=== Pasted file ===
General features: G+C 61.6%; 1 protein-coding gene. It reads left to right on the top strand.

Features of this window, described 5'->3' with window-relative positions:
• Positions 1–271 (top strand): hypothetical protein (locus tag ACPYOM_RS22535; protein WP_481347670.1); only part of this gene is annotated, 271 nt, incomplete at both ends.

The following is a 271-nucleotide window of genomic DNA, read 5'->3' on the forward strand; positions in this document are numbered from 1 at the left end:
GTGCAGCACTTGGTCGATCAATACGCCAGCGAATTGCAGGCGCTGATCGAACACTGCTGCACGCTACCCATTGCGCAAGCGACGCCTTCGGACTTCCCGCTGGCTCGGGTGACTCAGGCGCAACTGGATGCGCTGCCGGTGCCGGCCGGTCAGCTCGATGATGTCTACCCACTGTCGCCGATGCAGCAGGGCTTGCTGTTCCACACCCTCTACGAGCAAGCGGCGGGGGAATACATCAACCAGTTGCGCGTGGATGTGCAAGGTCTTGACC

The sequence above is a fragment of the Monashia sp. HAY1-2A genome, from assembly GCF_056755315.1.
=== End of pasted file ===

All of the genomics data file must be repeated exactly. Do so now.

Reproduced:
General features: G+C 61.6%; 1 protein-coding gene. It reads left to right on the top strand.

Features of this window, described 5'->3' with window-relative positions:
• Positions 1–271 (top strand): hypothetical protein (locus tag ACPYOM_RS22535; protein WP_481347670.1); only part of this gene is annotated, 271 nt, incomplete at both ends.

The following is a 271-nucleotide window of genomic DNA, read 5'->3' on the forward strand; positions in this document are numbered from 1 at the left end:
GTGCAGCACTTGGTCGATCAATACGCCAGCGAATTGCAGGCGCTGATCGAACACTGCTGCACGCTACCCATTGCGCAAGCGACGCCTTCGGACTTCCCGCTGGCTCGGGTGACTCAGGCGCAACTGGATGCGCTGCCGGTGCCGGCCGGTCAGCTCGATGATGTCTACCCACTGTCGCCGATGCAGCAGGGCTTGCTGTTCCACACCCTCTACGAGCAAGCGGCGGGGGAATACATCAACCAGTTGCGCGTGGATGTGCAAGGTCTTGACC

The sequence above is a fragment of the Monashia sp. HAY1-2A genome, from assembly GCF_056755315.1.